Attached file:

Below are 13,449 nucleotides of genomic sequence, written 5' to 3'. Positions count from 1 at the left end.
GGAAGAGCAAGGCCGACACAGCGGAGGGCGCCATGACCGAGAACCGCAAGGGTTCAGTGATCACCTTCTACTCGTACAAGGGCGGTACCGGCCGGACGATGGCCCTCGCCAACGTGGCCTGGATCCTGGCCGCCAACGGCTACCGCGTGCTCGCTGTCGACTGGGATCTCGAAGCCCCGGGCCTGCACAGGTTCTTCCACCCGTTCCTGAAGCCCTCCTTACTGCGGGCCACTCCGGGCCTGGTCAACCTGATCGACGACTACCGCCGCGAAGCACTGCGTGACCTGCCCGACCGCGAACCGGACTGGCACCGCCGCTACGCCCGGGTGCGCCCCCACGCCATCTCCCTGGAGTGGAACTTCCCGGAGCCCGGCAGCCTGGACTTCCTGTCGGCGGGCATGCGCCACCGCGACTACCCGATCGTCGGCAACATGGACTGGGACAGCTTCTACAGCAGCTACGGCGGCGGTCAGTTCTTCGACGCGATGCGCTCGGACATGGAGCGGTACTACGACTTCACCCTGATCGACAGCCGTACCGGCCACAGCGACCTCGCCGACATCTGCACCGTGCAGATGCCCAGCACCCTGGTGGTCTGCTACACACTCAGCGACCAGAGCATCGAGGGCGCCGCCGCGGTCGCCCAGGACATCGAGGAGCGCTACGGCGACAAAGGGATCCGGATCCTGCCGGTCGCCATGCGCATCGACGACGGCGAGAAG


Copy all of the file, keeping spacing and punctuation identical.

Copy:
Below are 13,449 nucleotides of genomic sequence, written 5' to 3'. Positions count from 1 at the left end.
GGAAGAGCAAGGCCGACACAGCGGAGGGCGCCATGACCGAGAACCGCAAGGGTTCAGTGATCACCTTCTACTCGTACAAGGGCGGTACCGGCCGGACGATGGCCCTCGCCAACGTGGCCTGGATCCTGGCCGCCAACGGCTACCGCGTGCTCGCTGTCGACTGGGATCTCGAAGCCCCGGGCCTGCACAGGTTCTTCCACCCGTTCCTGAAGCCCTCCTTACTGCGGGCCACTCCGGGCCTGGTCAACCTGATCGACGACTACCGCCGCGAAGCACTGCGTGACCTGCCCGACCGCGAACCGGACTGGCACCGCCGCTACGCCCGGGTGCGCCCCCACGCCATCTCCCTGGAGTGGAACTTCCCGGAGCCCGGCAGCCTGGACTTCCTGTCGGCGGGCATGCGCCACCGCGACTACCCGATCGTCGGCAACATGGACTGGGACAGCTTCTACAGCAGCTACGGCGGCGGTCAGTTCTTCGACGCGATGCGCTCGGACATGGAGCGGTACTACGACTTCACCCTGATCGACAGCCGTACCGGCCACAGCGACCTCGCCGACATCTGCACCGTGCAGATGCCCAGCACCCTGGTGGTCTGCTACACACTCAGCGACCAGAGCATCGAGGGCGCCGCCGCGGTCGCCCAGGACATCGAGGAGCGCTACGGCGACAAAGGGATCCGGATCCTGCCGGTCGCCATGCGCATCGACGACGGCGAGAAG